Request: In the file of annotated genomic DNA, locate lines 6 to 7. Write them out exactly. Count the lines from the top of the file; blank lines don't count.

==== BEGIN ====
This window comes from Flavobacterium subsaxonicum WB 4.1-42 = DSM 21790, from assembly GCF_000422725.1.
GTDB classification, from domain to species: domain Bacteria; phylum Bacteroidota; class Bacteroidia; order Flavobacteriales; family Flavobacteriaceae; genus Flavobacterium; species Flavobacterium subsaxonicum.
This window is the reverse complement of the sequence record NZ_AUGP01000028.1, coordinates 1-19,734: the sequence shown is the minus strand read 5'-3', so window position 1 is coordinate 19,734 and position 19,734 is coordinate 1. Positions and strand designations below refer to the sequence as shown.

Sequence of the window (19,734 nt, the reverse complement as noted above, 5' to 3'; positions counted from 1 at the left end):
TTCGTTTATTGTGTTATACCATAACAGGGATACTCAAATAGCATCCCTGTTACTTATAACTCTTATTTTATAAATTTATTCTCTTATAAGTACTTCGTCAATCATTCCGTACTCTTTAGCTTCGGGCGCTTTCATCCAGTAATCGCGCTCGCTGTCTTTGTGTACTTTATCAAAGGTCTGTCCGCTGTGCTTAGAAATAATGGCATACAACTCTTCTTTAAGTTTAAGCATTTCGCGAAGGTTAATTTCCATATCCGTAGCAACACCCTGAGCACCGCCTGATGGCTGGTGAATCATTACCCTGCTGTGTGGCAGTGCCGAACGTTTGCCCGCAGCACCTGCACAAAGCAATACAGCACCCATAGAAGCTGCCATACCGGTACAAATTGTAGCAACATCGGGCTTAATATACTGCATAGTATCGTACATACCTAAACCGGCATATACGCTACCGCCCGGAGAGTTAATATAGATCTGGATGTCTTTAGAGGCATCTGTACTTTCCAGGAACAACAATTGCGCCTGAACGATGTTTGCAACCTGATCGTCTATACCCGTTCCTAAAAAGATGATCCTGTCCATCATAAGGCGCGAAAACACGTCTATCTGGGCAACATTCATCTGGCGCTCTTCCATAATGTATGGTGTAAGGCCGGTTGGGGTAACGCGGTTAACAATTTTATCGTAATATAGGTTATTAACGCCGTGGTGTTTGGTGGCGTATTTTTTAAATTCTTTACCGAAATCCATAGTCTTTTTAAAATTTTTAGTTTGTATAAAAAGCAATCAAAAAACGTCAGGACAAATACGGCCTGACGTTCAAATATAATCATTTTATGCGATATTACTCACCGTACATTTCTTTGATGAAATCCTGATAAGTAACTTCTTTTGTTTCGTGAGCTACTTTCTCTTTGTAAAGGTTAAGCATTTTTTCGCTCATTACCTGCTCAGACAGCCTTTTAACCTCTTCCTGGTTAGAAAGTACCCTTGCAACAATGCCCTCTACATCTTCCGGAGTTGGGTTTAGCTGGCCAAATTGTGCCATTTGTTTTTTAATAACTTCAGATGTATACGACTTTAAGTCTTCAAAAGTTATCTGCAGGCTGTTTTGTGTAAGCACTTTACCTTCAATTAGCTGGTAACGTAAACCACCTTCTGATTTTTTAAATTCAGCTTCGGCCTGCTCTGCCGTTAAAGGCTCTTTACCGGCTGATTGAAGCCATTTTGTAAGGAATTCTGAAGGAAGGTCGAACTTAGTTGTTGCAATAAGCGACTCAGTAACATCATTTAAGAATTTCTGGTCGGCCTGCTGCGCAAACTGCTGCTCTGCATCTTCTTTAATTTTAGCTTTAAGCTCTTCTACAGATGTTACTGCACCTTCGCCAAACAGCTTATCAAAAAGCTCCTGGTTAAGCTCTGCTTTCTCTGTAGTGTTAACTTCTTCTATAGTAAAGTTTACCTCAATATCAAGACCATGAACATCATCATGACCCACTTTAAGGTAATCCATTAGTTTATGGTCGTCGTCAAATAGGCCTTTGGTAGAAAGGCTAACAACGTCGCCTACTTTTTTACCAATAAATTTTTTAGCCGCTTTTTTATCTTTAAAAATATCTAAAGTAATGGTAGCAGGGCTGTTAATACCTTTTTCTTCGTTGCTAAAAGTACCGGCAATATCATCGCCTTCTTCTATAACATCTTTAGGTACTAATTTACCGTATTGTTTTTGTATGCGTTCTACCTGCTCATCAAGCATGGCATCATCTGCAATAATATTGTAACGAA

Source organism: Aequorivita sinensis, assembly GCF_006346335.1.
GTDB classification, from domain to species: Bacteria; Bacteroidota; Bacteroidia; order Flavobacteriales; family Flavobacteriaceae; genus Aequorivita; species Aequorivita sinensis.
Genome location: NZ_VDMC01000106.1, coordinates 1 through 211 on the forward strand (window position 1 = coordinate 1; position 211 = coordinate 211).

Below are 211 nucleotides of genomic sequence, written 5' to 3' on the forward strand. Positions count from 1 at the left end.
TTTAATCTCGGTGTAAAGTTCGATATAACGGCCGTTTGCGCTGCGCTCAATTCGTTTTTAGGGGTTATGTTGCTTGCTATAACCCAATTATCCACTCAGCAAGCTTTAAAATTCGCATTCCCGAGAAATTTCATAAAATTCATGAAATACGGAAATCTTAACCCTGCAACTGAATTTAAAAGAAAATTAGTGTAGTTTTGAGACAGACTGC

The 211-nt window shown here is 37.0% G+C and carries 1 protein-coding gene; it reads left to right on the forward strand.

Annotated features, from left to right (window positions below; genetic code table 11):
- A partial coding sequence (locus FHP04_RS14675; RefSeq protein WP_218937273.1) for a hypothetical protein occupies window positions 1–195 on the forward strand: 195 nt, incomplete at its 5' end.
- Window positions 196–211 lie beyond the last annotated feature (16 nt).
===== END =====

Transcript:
Source organism: Aequorivita sinensis, assembly GCF_006346335.1.
GTDB classification, from domain to species: Bacteria; Bacteroidota; Bacteroidia; order Flavobacteriales; family Flavobacteriaceae; genus Aequorivita; species Aequorivita sinensis.